RECENT RESEARCH ON THE GROWTH PLATE: Regulation, bone growth defects, and potential treatments

in Journal of Molecular Endocrinology
Author:
Cory J XianSchool of Pharmacy and Medical Sciences, Sansom Institute for Health Research, University of South Australia, City East Campus, G P O Box 2471, Adelaide 5001, South Australia, Australia

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Growth plate, a cartilaginous tissue located at both ends of a growing long bone, is responsible for bone lengthening, acquisition of spongy or trabecular structure and accrual of trabecular bone mass during development. Growth plate function is critically important not only for healthy bone growth/attainment of peak height, but also for attainment of peak bone mass for delaying ageing-related osteoporosis onset and reducing fracture risks in adult life. Thus, understanding the regulation of growth plate function and developing targeting treatments for bone growth defects have been an active focus of investigation in the last two decades.

This critical bone growth function occurs through a highly complex process, ‘endochondral ossification’, which involves proliferation, hypertrophy, cartilage matrix synthesis and apoptosis of the growth plate chondrocytes resulting in the production of a calcified cartilage template, which is subsequently invaded by blood vessels and replaced by spongy or trabecular bone at the adjacent bone region. Due to these multiple cellular processes and dynamic biochemical changes, there are a range of endocrine factors (such as hormones and insulin-like growth factor 1 (IGF1)) and locally produced paracrine molecules (such as parathyroid hormone-related peptide (PTHrP), Indian hedgehog (IHH), bone morphogenetic proteins (BMPs), wingless/integrated proteins (Wnts), fibroblast growth factors (FGFs), epidermal growth factor (EGF), vascular endothelial growth factor (VEGF) and transforming growth factor (TGF)-β) that regulate this highly complex bone formation process as well as in controlling the variable rates of bone growth at different developmental stages. Growth plate dysregulation/dysfunction is now known to cause many bone developmental and growth disorders, including those from genetic mutations (particularly chondrodysplasia), chronic inflammatory disorders, glucocorticoid therapy and/or cancer chemotherapy (growth retardation and low bone mass), and trauma injuries (limb length discrepancy and angulation). This thematic special issue presents four reviews summarising recent advances and proposing new perspectives on molecular control of growth plate function, pathophysiology of these bone growth defects and potential treatment strategies.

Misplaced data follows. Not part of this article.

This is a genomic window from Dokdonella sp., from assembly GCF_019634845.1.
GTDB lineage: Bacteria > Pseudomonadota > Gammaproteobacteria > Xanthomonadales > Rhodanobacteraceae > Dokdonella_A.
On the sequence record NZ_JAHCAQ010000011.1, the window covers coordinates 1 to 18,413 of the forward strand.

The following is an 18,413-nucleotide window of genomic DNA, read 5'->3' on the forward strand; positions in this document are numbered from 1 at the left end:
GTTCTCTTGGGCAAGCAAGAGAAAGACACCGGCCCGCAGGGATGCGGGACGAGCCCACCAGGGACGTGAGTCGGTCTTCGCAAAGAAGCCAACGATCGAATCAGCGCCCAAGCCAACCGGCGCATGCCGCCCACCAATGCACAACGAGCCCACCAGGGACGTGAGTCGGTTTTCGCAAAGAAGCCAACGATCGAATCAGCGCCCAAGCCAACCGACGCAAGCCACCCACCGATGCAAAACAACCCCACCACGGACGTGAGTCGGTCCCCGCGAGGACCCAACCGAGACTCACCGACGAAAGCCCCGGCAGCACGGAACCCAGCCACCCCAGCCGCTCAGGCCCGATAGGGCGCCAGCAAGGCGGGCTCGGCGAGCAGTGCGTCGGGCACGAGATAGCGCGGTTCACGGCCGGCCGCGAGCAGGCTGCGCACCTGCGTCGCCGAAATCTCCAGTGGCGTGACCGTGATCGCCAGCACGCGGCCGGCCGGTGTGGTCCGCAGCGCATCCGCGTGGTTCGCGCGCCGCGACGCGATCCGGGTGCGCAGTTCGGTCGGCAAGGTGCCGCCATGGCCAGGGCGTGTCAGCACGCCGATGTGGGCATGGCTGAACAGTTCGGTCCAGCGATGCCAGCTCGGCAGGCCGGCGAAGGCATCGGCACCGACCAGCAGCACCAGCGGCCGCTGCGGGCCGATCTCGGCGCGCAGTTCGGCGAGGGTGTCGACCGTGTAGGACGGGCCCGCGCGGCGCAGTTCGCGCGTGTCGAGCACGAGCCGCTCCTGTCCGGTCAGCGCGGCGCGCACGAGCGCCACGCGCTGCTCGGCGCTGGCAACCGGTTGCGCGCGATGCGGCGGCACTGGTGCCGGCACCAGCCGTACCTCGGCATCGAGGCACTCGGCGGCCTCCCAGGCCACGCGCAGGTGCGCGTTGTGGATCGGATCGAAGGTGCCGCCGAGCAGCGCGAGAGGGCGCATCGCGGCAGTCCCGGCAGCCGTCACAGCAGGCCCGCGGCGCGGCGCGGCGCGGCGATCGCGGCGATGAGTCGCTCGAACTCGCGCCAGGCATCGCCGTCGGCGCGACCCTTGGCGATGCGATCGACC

Lui et al. (2014) discuss new advances in growth plate regulatory mechanisms as revealed through systematic microarray examination of gene expression in different zones of rodent growth plate, genome-wide association studies identifying genes involved in regulating human linear growth potential and conformational mouse targeting ablation studies. They also review recent evidence for a potential BMP signalling gradient (highest in the hypertrophic zone) which may be responsible for chondrocyte-progressive chondrogenic differentiation. They summarise recent studies on the functions of C-type natriuretic peptide in promoting growth plate chondrogenesis by potentially counteracting the growth-inhibitory signalling of FGF/FGF receptor (FGFR). They then highlight some recent work that established suppressor of cytokine signalling (SOCS) as a key negative regulator of local growth hormone action in the growth plate. Furthermore, they point out that further studies are required to elucidate interactions between the endocrine factors and the local paracrine signals in regulating growth plate and to investigate mechanisms for the age-related decline in growth plate function and closure.

Dysfunctional FGF signalling is known to cause skeletal developmental disorders. Xie et al. (2014) summarise the patterns of expression of FGFs and FGFRs in the growth plate, the FGF/FGFR signalling pathway and the interplay of its downstream signalling molecules/pathways with other molecules controlling bone development and homoeostasis. Based on clues from human genetic skeletal syndromes and mouse genetic models, they also clarify the roles of FGFs/FGFRs in skeleton development and dwarfism syndromes largely associated with FGFR3 gain-of-function mutations. Furthermore, they review potential therapeutic treatments to alleviate the skeleton phenotypes resulting from FGF/FGFR signalling dysfunction, particularly the FGFR3 or downstream signalling-targeting interventions. Moreover, they propose the need to further elucidate the spatio-temporal expression and function of individual members of FGFs/FGFRs in development and in skeletal diseases, and the need to further develop effective targeting treatments.

Children with inflammatory diseases usually display some growth retardation. Sederquist et al. (2014) summarise the current knowledge on contributing factors that are related to disease itself and negatively impact on longitudinal bone growth, including malnutrition (which impairs bone growth), high-dose chronic use of glucocorticoids (which suppress bone growth) and elevated serum levels of inflammatory cytokines (which can systemically downregulate production of growth hormone and IGF1). They also review recent studies on the local action of inflammatory cytokines in the growth plate where they decrease chondrocyte proliferation and hypertrophy while increasing apoptosis. Furthermore, they review some experimental and clinical studies, which demonstrate bone growth improvements by targeting inhibition of these cytokines. They point out that, while the currently available cytokine-targeting biologics could be used to reduce growth retardation in children with chronic inflammation, further work is needed to develop more effective specific cytokine inhibitors.